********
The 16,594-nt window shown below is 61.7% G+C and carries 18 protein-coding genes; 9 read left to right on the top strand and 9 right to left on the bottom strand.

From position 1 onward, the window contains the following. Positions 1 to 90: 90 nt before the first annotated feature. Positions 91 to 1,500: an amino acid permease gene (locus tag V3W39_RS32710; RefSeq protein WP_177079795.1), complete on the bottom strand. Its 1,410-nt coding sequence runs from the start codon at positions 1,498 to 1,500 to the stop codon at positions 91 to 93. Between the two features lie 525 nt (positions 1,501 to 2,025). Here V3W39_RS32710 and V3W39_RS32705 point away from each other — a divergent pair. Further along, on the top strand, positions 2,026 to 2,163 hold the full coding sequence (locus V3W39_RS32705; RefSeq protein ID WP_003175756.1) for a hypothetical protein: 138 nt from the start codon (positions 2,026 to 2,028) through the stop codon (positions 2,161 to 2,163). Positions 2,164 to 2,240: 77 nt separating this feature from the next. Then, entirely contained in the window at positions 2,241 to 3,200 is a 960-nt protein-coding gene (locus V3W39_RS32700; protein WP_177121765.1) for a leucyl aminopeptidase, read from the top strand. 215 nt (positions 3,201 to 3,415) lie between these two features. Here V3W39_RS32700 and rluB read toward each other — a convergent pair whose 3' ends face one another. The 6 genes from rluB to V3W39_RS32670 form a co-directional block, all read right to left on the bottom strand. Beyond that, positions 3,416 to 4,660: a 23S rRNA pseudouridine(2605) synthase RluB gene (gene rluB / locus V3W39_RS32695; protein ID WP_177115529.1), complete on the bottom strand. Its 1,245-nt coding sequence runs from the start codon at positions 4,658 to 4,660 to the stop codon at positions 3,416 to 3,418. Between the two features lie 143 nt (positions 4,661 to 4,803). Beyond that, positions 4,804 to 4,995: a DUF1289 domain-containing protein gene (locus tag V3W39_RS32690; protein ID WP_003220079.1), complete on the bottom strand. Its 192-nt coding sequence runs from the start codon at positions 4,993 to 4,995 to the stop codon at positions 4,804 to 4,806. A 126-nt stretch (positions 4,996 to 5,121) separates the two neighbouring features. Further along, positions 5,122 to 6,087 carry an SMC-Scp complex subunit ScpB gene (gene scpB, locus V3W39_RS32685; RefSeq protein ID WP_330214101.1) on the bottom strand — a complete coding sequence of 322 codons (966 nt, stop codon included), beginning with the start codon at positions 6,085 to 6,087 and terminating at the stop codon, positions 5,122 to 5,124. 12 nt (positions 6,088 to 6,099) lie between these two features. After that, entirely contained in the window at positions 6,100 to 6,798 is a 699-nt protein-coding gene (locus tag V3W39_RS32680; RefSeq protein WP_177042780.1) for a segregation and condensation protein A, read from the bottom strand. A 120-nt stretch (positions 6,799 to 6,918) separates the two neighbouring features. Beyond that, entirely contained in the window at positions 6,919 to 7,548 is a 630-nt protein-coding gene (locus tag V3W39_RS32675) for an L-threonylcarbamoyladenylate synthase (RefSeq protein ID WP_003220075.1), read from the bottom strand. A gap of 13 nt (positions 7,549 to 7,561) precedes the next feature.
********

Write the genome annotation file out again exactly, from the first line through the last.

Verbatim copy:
The 16,594-nt window shown below is 61.7% G+C and carries 18 protein-coding genes; 9 read left to right on the top strand and 9 right to left on the bottom strand.

From position 1 onward, the window contains the following. Positions 1 to 90: 90 nt before the first annotated feature. Positions 91 to 1,500: an amino acid permease gene (locus tag V3W39_RS32710; RefSeq protein WP_177079795.1), complete on the bottom strand. Its 1,410-nt coding sequence runs from the start codon at positions 1,498 to 1,500 to the stop codon at positions 91 to 93. Between the two features lie 525 nt (positions 1,501 to 2,025). Here V3W39_RS32710 and V3W39_RS32705 point away from each other — a divergent pair. Further along, on the top strand, positions 2,026 to 2,163 hold the full coding sequence (locus V3W39_RS32705; RefSeq protein ID WP_003175756.1) for a hypothetical protein: 138 nt from the start codon (positions 2,026 to 2,028) through the stop codon (positions 2,161 to 2,163). Positions 2,164 to 2,240: 77 nt separating this feature from the next. Then, entirely contained in the window at positions 2,241 to 3,200 is a 960-nt protein-coding gene (locus V3W39_RS32700; protein WP_177121765.1) for a leucyl aminopeptidase, read from the top strand. 215 nt (positions 3,201 to 3,415) lie between these two features. Here V3W39_RS32700 and rluB read toward each other — a convergent pair whose 3' ends face one another. The 6 genes from rluB to V3W39_RS32670 form a co-directional block, all read right to left on the bottom strand. Beyond that, positions 3,416 to 4,660: a 23S rRNA pseudouridine(2605) synthase RluB gene (gene rluB / locus V3W39_RS32695; protein ID WP_177115529.1), complete on the bottom strand. Its 1,245-nt coding sequence runs from the start codon at positions 4,658 to 4,660 to the stop codon at positions 3,416 to 3,418. Between the two features lie 143 nt (positions 4,661 to 4,803). Beyond that, positions 4,804 to 4,995: a DUF1289 domain-containing protein gene (locus tag V3W39_RS32690; protein ID WP_003220079.1), complete on the bottom strand. Its 192-nt coding sequence runs from the start codon at positions 4,993 to 4,995 to the stop codon at positions 4,804 to 4,806. A 126-nt stretch (positions 4,996 to 5,121) separates the two neighbouring features. Further along, positions 5,122 to 6,087 carry an SMC-Scp complex subunit ScpB gene (gene scpB, locus V3W39_RS32685; RefSeq protein ID WP_330214101.1) on the bottom strand — a complete coding sequence of 322 codons (966 nt, stop codon included), beginning with the start codon at positions 6,085 to 6,087 and terminating at the stop codon, positions 5,122 to 5,124. 12 nt (positions 6,088 to 6,099) lie between these two features. After that, entirely contained in the window at positions 6,100 to 6,798 is a 699-nt protein-coding gene (locus tag V3W39_RS32680; RefSeq protein WP_177042780.1) for a segregation and condensation protein A, read from the bottom strand. A 120-nt stretch (positions 6,799 to 6,918) separates the two neighbouring features. Beyond that, entirely contained in the window at positions 6,919 to 7,548 is a 630-nt protein-coding gene (locus tag V3W39_RS32675) for an L-threonylcarbamoyladenylate synthase (RefSeq protein ID WP_003220075.1), read from the bottom strand. A gap of 13 nt (positions 7,549 to 7,561) precedes the next feature.